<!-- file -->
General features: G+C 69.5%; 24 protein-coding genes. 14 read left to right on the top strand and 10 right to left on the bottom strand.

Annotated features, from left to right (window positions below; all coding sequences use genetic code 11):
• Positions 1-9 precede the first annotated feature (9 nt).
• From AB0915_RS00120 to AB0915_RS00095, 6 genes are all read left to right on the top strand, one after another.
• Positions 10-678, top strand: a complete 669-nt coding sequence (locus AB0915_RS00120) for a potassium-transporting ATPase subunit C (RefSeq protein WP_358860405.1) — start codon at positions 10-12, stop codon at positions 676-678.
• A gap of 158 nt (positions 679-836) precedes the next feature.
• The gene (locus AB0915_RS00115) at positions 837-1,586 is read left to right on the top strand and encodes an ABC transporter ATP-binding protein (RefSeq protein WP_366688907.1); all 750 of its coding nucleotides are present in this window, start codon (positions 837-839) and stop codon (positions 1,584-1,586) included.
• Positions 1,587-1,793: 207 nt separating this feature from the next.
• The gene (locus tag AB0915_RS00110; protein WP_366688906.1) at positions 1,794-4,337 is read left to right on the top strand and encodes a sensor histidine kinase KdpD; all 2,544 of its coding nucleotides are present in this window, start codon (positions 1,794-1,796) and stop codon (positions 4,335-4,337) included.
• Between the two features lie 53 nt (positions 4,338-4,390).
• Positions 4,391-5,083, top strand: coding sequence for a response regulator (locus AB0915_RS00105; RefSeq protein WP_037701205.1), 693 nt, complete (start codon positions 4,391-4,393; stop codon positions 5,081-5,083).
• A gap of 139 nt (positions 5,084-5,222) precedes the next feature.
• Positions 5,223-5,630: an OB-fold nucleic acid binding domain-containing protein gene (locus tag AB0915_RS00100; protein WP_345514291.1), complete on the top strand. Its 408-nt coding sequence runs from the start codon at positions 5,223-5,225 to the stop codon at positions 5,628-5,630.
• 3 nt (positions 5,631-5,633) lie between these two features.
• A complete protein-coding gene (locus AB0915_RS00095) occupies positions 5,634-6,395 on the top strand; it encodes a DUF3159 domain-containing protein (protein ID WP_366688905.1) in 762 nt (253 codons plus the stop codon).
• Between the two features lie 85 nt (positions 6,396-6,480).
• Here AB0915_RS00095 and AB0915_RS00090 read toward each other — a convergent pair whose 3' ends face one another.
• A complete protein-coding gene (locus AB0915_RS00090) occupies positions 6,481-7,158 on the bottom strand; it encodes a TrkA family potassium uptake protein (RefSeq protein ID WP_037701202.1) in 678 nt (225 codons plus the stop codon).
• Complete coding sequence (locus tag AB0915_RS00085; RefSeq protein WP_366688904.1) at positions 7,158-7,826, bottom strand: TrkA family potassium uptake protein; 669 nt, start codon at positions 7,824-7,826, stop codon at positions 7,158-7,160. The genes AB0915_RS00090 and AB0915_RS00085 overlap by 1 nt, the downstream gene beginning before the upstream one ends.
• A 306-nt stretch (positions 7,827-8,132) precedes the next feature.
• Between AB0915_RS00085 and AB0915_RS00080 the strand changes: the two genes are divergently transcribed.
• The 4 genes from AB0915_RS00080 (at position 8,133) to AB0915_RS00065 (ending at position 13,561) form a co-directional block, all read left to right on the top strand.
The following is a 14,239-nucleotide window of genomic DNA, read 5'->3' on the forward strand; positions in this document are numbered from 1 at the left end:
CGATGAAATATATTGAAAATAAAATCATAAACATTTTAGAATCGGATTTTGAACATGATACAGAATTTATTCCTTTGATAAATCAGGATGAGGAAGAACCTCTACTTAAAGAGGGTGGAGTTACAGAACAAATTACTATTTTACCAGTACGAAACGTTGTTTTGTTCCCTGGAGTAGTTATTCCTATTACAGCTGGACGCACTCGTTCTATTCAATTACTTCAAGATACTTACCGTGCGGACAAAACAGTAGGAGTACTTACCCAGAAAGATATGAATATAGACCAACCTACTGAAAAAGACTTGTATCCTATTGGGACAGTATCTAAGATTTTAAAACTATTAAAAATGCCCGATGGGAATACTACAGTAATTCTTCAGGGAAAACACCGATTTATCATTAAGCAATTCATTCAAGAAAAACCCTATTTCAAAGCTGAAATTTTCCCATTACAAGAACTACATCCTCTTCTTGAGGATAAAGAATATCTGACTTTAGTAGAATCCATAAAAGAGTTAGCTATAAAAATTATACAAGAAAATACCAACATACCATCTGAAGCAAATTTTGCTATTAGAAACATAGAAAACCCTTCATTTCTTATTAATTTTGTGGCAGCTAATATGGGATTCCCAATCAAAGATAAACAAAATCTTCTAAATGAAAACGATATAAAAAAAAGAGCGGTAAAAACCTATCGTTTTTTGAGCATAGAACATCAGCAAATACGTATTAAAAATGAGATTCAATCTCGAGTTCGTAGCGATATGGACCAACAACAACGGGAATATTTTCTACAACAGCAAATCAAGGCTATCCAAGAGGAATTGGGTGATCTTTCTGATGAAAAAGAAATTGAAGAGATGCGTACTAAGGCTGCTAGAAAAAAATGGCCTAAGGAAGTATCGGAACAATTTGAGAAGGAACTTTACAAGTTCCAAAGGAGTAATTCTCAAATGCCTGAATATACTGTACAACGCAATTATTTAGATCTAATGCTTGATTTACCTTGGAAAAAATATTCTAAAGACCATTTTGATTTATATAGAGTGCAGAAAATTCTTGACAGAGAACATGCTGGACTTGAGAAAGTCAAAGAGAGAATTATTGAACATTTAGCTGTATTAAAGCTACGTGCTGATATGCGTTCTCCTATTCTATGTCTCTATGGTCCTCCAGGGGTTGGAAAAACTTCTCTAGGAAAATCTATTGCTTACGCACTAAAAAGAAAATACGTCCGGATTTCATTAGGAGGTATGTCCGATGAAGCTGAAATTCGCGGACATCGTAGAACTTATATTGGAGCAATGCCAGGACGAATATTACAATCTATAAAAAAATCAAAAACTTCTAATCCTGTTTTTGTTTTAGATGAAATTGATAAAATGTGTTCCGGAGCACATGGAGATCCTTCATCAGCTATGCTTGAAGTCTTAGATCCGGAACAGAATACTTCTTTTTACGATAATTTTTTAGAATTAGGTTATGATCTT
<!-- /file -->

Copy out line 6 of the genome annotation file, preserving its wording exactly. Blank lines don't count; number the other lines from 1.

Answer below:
• A gap of 158 nt (positions 679-836) precedes the next feature.